All winter huddled up—


Now comes the tilt of the earth—

Now comes hibernation hangovers—


The creak in your elbow

Only you can hear—


Now comes the sun again—

Now the snakes sun on gravel roads—


God is whoever

Will recognize your sacrifice—


So every bud, rosette, and bug eye

Turns to the blinding star—


Half a life

Lived in chrysalis—


Half a life

Lived in fits—


Spring demands stridency,

Summer demands sweat—


Autumn begs for acceptance,

Winter requires sacrifice—


No one pouts as the beetle

Strains over mustard seeds—


Whimpering is pathetic,

Go gnash teeth instead—

Uh Yeah, Me Neither… (A Poem)

Do you take

all your poems

out ‘round back?

Fantasize

about them

during teleconferences?

Sketch them

from memory by candlelight

when the wind sounds

like orgasmic gasps?

Does your blood

burst in your genitals

when you feel

the line break?

Do you try

to conjure their smell

and end up hyperventilating?

Tell me, do you ask

all your poems

to stay for breakfast?

Presence

I have been absent. This blog hasn’t had much of an update in some time, and I have no illusions that this is a bad thing.

Then again, I consider myself a writer—or at least I aspire to be a writer—and a substantial part of being an active, contributing artist in our modern society means having a presence.

Of course, that primarily means an internet presence. The flashy artists, the ones who show up in trendy magazines or are renowned in the lit scene, they live in big cities and can attend live events, buy drinks for fellow poets, or have a one night stand with that cute up-and-coming singer/songwriter. More than anything else they do, they show up.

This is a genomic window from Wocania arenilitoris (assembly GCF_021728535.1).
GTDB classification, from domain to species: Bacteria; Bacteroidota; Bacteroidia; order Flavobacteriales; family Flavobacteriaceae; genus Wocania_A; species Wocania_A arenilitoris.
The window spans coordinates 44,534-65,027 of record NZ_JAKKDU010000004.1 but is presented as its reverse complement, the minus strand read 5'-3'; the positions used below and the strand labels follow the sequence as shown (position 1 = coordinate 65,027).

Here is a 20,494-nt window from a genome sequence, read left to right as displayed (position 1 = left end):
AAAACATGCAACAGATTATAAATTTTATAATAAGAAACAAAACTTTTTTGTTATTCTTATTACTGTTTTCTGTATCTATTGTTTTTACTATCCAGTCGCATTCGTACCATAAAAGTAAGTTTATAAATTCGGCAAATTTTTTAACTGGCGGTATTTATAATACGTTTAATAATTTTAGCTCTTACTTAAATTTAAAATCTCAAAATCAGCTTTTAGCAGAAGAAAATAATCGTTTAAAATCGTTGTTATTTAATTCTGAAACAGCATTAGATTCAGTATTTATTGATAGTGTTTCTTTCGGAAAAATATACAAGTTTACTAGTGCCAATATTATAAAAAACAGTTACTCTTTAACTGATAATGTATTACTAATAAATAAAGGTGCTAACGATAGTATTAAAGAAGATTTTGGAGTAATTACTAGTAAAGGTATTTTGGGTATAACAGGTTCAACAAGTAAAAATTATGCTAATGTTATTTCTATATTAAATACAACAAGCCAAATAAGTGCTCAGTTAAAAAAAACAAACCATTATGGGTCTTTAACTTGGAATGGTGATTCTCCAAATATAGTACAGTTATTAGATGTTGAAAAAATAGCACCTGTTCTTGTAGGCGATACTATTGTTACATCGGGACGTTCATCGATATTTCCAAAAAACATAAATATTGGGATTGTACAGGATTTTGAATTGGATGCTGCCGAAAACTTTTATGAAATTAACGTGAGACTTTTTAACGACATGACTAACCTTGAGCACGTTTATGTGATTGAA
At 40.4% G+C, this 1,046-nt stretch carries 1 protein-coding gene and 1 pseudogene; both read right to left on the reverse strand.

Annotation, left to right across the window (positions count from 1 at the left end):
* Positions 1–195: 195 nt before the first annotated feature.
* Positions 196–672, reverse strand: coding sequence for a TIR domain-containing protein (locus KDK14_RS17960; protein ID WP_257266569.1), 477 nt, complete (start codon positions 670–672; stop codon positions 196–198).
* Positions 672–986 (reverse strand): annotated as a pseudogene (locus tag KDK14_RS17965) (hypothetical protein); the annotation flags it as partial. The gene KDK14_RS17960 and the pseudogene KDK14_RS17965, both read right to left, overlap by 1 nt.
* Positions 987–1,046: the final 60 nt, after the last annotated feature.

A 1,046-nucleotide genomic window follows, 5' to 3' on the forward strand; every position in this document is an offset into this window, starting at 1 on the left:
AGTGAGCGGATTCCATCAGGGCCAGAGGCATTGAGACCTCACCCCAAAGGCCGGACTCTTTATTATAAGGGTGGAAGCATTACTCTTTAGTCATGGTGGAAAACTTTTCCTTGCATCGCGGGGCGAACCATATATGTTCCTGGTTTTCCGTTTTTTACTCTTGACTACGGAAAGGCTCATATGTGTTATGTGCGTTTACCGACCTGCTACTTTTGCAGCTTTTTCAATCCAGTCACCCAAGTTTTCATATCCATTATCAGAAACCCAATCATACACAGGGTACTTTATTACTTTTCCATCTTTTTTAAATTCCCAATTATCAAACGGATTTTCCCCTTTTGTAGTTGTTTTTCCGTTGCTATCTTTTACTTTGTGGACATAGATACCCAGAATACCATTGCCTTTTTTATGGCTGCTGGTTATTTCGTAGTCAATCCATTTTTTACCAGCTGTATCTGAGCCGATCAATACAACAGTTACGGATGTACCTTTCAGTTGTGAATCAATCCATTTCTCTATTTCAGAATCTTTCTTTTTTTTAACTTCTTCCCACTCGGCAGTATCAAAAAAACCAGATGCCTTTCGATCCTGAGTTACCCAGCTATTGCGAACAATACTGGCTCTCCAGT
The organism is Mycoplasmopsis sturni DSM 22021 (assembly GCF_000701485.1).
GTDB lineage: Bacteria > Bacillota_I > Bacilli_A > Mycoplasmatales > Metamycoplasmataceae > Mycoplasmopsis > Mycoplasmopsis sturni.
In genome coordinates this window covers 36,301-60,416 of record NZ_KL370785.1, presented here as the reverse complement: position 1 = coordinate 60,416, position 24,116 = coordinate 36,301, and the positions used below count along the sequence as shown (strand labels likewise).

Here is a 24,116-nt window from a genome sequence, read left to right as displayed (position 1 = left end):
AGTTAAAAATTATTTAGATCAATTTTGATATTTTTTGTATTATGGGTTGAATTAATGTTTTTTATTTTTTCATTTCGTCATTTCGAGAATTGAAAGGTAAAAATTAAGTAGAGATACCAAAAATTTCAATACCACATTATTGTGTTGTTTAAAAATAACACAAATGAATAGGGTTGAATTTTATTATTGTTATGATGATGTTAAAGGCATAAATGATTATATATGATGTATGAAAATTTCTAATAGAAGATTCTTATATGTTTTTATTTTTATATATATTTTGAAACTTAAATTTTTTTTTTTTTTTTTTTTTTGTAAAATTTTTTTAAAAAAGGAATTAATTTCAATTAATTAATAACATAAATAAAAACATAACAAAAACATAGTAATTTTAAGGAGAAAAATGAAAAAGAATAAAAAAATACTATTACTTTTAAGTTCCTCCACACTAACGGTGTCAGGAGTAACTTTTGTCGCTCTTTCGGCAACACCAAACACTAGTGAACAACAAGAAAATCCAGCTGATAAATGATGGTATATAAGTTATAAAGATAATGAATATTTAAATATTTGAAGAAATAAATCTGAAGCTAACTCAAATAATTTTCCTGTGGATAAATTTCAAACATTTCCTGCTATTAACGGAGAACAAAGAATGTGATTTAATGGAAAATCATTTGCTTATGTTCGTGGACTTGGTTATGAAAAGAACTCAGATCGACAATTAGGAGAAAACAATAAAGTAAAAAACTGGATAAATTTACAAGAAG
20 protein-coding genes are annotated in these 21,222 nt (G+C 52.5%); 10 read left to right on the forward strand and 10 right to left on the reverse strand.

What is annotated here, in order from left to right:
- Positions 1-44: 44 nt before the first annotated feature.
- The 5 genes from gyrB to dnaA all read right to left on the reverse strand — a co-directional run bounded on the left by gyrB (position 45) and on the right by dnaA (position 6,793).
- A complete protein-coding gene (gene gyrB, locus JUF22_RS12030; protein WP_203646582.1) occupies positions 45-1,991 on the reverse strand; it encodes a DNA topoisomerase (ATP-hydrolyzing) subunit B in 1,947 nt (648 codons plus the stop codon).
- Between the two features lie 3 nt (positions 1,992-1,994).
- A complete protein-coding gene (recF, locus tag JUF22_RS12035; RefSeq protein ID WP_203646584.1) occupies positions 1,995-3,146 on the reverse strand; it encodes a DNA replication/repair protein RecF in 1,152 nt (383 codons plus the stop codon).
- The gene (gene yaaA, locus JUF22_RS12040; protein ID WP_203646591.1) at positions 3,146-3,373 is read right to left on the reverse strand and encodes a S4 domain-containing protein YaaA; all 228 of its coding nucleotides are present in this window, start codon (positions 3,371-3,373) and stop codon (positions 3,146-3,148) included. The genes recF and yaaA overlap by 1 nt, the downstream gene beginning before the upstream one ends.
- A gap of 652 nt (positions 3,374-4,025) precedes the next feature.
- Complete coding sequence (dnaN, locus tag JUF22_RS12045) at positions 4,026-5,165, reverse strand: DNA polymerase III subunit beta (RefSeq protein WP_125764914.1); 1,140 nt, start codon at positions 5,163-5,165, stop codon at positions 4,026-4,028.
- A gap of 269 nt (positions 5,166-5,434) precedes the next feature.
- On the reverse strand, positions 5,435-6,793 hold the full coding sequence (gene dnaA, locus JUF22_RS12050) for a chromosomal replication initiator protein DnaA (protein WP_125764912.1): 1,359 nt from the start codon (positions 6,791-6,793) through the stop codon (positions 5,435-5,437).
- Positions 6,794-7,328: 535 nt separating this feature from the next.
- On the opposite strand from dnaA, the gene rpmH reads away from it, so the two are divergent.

More than anything else I do, I don’t show up.

I have a measly internet presence. Years ago, a woman wearing too much make-up laughed at me. How the fuck could I even be human if I didn’t have Facebook? It was a naïvely idealist view, at the time. Something I could roll my eyes at and dismiss. But since then, it has become more and more true.

Not that I feel any less human. In fact, in the past year of neglecting the internet—after too many years trying to coyly join in on the party—I feel more alive than I ever have. But then again, as the Millenials say (and let’s face it, Millenials will become the dominant force as Baby Boomers vegetate & die): if you did it but didn’t record it, did it happen at all?

None of it happened. Because life never happened. It is happening, or it is not. Anything besides what is currently happening is either memory or imagination. Life itself is an existential experience, a matter of the present—of being present—of presence—and there we are again, with that goddamn pejorative.

What really gets me about presence is Definition 1.1 in the Oxford Dictionary: “A person or thing that exists or is present in a place but is not seen.” That is essentially internet presence, although of course, with the narcissistic twist that the internet produces, this usage gets confused with 1.3: “The impressive manner or appearance of a person.”

The first definition speaks to something beyond the self, something beyond the senses. The second speaks to ego, the self, the senses. The way we interact with the internet is that: it’s beyond the senses, beyond the self, beyond the ego—and yet it engages the senses, the self, and the ego. It’s an empty egg, and we’re subsisting on an imagined yolk.

I prefer the first definition. I even take it to heart and let it expand: “A person or thing that exists or is present in a place but is not seen, heard, felt, smelled, or tasted.”

Then what is it?

I don’t know. Maybe that is what I am endeavoring to find out.